Most schools ban the use of gadgets during classes. Teachers believe that children should play games, listen to music, and chat online after classes. However, smartphones and tablets can be useful assistants in the learning process. Almost 75% of Moscow teenagers aged 16 to 18 use mobile devices during classes to access educational resources, Katerina Polivanova and Diana Koroleva discovered during a survey of 3,195 individuals. The results of the study were presented in the paper ‘Social Networks as New Practice of City Teenagers' Development’.
85% of respondents told the researchers that they are not allowed to use mobile devices at school classes. The researchers think that the teaching community should review their attitude towards gadgets for several reasons.
First, smartphones and tablets are an integral part of young people’s lives. Children live in two parallel words, the real world and the virtual one, even during classes. Teachers can prohibit it all they like, their pupils will still check their devices.
Second, effective teaching and learning methods that involve these gadgets have already been developed and trialed.
Such methods, for example, include:
Advantages: School-children get information in a familiar form (videos, posts, chats) and are more willing to learn. They are more confident in managing their studies outside the classroom.
Advantages: This helps allocate more time for communication between teacher and student in the classroom, and also for team-work. Students find it easier to get back into their studies after sick leave, since the video lectures contain all the necessary information on the topic. In addition, they can always review it before exams.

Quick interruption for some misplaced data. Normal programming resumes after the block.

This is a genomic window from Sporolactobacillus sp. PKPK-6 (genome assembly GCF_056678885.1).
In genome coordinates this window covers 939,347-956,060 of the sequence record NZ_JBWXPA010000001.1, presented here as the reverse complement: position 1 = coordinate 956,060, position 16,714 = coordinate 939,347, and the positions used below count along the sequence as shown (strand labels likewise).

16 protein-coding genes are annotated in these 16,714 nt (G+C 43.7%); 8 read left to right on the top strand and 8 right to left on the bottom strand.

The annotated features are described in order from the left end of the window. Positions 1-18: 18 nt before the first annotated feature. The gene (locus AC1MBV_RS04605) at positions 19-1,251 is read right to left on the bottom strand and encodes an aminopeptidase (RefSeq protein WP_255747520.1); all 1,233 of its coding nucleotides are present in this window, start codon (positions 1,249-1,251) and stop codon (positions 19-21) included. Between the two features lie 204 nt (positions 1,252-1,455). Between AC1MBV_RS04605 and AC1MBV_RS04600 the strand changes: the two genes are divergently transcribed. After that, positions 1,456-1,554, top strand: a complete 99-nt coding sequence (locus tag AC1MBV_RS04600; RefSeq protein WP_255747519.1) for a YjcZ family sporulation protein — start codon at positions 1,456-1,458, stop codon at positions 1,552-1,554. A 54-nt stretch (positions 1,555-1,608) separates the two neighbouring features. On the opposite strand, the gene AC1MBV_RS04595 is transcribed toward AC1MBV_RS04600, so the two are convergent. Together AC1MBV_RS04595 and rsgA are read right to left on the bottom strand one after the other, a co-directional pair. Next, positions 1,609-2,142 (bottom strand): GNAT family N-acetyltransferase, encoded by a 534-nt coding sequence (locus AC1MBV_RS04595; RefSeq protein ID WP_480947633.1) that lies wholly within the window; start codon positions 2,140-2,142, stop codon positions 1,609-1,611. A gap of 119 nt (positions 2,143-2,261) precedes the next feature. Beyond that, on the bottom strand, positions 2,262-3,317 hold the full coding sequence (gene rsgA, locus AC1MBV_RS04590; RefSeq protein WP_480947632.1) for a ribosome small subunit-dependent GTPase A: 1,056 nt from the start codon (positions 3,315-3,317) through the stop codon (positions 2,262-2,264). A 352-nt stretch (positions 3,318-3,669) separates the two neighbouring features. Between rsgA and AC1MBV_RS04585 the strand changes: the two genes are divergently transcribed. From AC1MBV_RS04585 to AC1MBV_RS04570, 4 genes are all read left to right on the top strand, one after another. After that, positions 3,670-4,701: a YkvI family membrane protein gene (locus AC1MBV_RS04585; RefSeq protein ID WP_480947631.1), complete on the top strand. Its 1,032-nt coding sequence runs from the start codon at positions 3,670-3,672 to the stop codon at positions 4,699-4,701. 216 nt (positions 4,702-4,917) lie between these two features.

Advantages: Students can study remotely, get advice and be graded. Self-study is also possible, for example, via MOOCs, massive open online courses.
Teenagers mostly use personal devices to go online, even at home. That’s what 50% of respondents said they do. Another 25% use gadgets and a desktop computer to go online equally often.
School desktops and laptops (often outdated) are falling far behind the brand-new smartphones and tablets that students have access to. This outdated equipment doesn’t offer the opportunities for communication and information search that personal devices have. And school-children often have access to school computers during IT lessons only, while their smartphones are always at hand.
Given this situation, schools shouldn’t miss the chance to utilize children’s pocket PCs, especially since most schoolchildren use smartphones to solve several tasks at the same time. 70% of respondents said that they use their devices to play games during classes, to communicate on social media, and to listen to music. And the same share, 70%, said they use gadgets during classes to look at educational content. (These were two different questions, not one question about what they use their smartphones for).